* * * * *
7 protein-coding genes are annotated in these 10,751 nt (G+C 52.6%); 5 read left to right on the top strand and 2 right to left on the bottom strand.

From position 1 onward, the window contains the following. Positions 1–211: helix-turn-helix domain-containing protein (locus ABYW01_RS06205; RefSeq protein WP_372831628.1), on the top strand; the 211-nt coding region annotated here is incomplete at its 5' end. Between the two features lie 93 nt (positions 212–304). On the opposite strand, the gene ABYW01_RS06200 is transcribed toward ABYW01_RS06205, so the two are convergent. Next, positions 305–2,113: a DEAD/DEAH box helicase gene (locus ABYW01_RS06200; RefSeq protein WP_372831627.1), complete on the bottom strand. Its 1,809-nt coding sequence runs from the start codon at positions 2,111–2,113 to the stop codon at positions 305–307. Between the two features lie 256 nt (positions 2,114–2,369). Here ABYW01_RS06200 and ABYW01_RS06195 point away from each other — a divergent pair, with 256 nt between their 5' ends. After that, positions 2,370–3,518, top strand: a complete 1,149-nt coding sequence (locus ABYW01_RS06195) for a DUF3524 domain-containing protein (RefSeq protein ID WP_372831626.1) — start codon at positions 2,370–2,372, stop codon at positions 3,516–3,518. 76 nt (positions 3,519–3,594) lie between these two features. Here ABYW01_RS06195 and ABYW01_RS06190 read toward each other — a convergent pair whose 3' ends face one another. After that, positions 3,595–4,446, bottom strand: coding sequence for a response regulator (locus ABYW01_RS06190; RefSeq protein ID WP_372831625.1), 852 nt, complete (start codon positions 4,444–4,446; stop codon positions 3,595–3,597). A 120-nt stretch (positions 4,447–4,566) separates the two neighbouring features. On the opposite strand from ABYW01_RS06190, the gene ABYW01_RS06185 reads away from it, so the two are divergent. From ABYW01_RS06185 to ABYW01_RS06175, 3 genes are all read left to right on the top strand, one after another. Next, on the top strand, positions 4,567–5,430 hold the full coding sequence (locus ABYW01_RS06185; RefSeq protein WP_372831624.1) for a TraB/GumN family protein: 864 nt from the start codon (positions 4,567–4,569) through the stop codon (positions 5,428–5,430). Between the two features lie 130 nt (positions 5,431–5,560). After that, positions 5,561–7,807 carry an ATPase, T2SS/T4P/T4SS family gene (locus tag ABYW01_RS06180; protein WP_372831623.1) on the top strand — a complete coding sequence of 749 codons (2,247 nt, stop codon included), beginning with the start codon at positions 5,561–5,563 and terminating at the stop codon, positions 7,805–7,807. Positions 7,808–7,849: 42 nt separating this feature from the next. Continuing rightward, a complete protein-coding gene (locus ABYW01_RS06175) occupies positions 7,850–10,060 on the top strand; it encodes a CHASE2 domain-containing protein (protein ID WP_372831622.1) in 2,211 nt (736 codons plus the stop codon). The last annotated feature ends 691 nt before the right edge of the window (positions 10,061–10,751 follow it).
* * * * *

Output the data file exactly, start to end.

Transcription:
7 protein-coding genes are annotated in these 10,751 nt (G+C 52.6%); 5 read left to right on the top strand and 2 right to left on the bottom strand.

From position 1 onward, the window contains the following. Positions 1–211: helix-turn-helix domain-containing protein (locus ABYW01_RS06205; RefSeq protein WP_372831628.1), on the top strand; the 211-nt coding region annotated here is incomplete at its 5' end. Between the two features lie 93 nt (positions 212–304). On the opposite strand, the gene ABYW01_RS06200 is transcribed toward ABYW01_RS06205, so the two are convergent. Next, positions 305–2,113: a DEAD/DEAH box helicase gene (locus ABYW01_RS06200; RefSeq protein WP_372831627.1), complete on the bottom strand. Its 1,809-nt coding sequence runs from the start codon at positions 2,111–2,113 to the stop codon at positions 305–307. Between the two features lie 256 nt (positions 2,114–2,369). Here ABYW01_RS06200 and ABYW01_RS06195 point away from each other — a divergent pair, with 256 nt between their 5' ends. After that, positions 2,370–3,518, top strand: a complete 1,149-nt coding sequence (locus ABYW01_RS06195) for a DUF3524 domain-containing protein (RefSeq protein ID WP_372831626.1) — start codon at positions 2,370–2,372, stop codon at positions 3,516–3,518. 76 nt (positions 3,519–3,594) lie between these two features. Here ABYW01_RS06195 and ABYW01_RS06190 read toward each other — a convergent pair whose 3' ends face one another. After that, positions 3,595–4,446, bottom strand: coding sequence for a response regulator (locus ABYW01_RS06190; RefSeq protein ID WP_372831625.1), 852 nt, complete (start codon positions 4,444–4,446; stop codon positions 3,595–3,597). A 120-nt stretch (positions 4,447–4,566) separates the two neighbouring features. On the opposite strand from ABYW01_RS06190, the gene ABYW01_RS06185 reads away from it, so the two are divergent. From ABYW01_RS06185 to ABYW01_RS06175, 3 genes are all read left to right on the top strand, one after another. Next, on the top strand, positions 4,567–5,430 hold the full coding sequence (locus ABYW01_RS06185; RefSeq protein WP_372831624.1) for a TraB/GumN family protein: 864 nt from the start codon (positions 4,567–4,569) through the stop codon (positions 5,428–5,430). Between the two features lie 130 nt (positions 5,431–5,560). After that, positions 5,561–7,807 carry an ATPase, T2SS/T4P/T4SS family gene (locus tag ABYW01_RS06180; protein WP_372831623.1) on the top strand — a complete coding sequence of 749 codons (2,247 nt, stop codon included), beginning with the start codon at positions 5,561–5,563 and terminating at the stop codon, positions 7,805–7,807. Positions 7,808–7,849: 42 nt separating this feature from the next. Continuing rightward, a complete protein-coding gene (locus ABYW01_RS06175) occupies positions 7,850–10,060 on the top strand; it encodes a CHASE2 domain-containing protein (protein ID WP_372831622.1) in 2,211 nt (736 codons plus the stop codon). The last annotated feature ends 691 nt before the right edge of the window (positions 10,061–10,751 follow it).